Unthinking indulgence is the easiest way to sink avant-garde art, but does that mean violently decayed films of long-gone camel crossings are automatically overwrought?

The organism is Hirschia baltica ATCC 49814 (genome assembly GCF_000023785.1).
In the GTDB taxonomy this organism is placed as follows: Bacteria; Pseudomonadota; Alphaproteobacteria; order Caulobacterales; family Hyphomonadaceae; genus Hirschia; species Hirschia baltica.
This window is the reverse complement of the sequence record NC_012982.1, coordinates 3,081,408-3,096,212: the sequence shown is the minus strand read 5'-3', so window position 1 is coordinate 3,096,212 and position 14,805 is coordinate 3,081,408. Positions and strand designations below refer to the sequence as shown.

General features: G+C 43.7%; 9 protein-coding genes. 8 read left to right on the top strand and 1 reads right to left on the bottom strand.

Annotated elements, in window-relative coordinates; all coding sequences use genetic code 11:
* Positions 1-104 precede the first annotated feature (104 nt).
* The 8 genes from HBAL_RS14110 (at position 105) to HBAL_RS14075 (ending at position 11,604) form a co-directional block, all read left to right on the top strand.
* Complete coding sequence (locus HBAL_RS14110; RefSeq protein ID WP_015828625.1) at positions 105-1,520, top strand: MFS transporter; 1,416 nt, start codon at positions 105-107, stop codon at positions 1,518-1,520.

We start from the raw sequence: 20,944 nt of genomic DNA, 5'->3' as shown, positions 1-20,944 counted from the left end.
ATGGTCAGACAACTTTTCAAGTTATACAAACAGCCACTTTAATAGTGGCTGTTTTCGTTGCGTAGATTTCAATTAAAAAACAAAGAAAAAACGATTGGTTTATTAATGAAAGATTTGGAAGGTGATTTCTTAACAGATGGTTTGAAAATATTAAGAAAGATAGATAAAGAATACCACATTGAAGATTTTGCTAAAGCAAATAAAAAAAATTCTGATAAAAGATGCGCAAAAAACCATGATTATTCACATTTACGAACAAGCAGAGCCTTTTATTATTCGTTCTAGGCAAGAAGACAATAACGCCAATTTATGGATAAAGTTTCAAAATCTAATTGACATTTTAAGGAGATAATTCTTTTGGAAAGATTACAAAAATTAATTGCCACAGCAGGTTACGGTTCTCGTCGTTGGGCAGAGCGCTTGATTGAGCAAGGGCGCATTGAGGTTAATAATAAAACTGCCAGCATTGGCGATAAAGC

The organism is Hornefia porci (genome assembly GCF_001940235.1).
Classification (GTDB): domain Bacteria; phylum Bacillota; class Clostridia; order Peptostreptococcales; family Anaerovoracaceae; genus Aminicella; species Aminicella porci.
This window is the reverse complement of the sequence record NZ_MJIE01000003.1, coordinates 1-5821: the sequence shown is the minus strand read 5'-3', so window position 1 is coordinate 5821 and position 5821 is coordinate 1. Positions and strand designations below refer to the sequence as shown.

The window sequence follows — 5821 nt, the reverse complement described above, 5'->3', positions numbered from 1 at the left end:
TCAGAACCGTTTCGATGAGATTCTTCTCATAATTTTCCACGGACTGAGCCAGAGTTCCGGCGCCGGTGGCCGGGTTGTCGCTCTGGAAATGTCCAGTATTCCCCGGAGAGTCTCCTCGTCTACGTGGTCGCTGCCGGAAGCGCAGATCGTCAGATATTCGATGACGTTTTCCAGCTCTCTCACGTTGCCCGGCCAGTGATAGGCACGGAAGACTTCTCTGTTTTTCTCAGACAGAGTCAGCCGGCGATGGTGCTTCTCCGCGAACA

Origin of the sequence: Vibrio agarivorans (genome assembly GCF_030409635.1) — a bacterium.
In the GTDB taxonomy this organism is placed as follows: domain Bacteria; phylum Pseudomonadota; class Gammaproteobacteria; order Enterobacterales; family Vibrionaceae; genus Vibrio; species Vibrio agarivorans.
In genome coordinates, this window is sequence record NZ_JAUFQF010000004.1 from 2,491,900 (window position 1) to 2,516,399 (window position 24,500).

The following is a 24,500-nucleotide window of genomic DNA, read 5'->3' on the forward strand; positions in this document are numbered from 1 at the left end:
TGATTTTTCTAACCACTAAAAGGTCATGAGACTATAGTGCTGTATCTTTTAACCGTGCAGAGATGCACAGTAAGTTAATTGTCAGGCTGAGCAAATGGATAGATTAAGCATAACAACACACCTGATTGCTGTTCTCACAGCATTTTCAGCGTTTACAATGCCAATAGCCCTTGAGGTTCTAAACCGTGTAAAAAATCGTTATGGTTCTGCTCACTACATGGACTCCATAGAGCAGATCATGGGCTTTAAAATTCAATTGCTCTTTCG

Indulgence is the most easily misunderstood aspect of avant-garde art. It’s not enough to pile up wildly adventurous ideas -- you have to make them work together. That’s not to say disparate forms can’t sync seamlessly, but without some sense of a grand thematic structure, ambitious art becomes muddled beyond repair, leaving the audience to wander. That’s all well and good if confusion is your conceit, but not if you’re actually trying to say something. So where does that leave someone who wants to show violently decayed footage of long-dead Indians and camel crossings on screens in an old synagogue as an orchestra plays a strange and elusive live score? Walking a fine line indeed. Envisioned by composer Michael Gordon and filmmaker Bill Morrison with the help of a number of other artists, Decasia Live is an interdisciplinary art piece which pairs a wildly avant-garde score with visual montages of exotic, decaying footage. And when I say “decaying,” I mean it quite literally: the images -- taken from old stock footage -- have begun to melt away with age and oxidation. Saving them from utter desolation, Morrison captured the distressed black-and-white scenes in their various states of decay, creating an unrelated series of psychedelic montages that melt in on themselves. Needless to say, Decasia is an inspired idea, but, as I make my way towards the art space where tonight’s site-specific presentation will be performed, I still have my doubts: this will either be a stroke of artistic genius or a painfully executed act of over-indulgence. One or the other. There’s no in-between. As I enter the Angel Orensanz Center -- a repurposed 19th-century synagogue abandoned in the slow dissolve of New York’s Yiddish Lower East Side -- I’m struck by a sense of exulcerated history. By art-space standards, things look just fine, but that doesn’t stave one’s sense of the synagogue’s decay. Long, tan-grey arches reach above the great, open heights of the main hall, crisscrossing the peeling blue of the dome’s ceiling. The once-grand bimah and backing altar are also damaged -- not rusted or broken so much as dissolving, paint flecking in rude, unmanaged lines. A patchwork of threadbare rugs has been haphazardly placed along the floor of the enormous room. Intersecting at random, the rugs' overlaps create bunches, bumps that give the illusion of waves in an untamed sea of material. Sitting cross-legged on a small patch in a corner, I rest my back against a large speaker, one of several subwoofers surrounding the main room. Taking a cue from others sprawled out on the carpets, I place my hands behind my head and lean back, staring at the 13 surrounding screens. Each of the long drapes hangs well above my head, shielding the balconies behind. * * * BOOM! I’m woken from a momentary power-nap -- these things happen when you find yourself staring into the dome of an old synagogue -- by an explosion of sound. To say it radiates through me is an absolute truth: I’m shaken by the speaker at my back and fall forward, awkwardly crawling to the floor. Led by a matronly woman with fire-engine red hair, a small group of musicians has taken the pulpit. Surely they can’t be making all this racket? It’s a moment before I realize that the vast center of the room is surrounded, and that the majority of the Manhattan School of Music’s massive TACTUS Contemporary Ensemble’s members are hiding behind the screens. While I can only see momentary flits of their faces through the canvas, I can feel the full-bodied sound of their 55-piece orchestra as light bangs begin to square off against the soft mew of strings.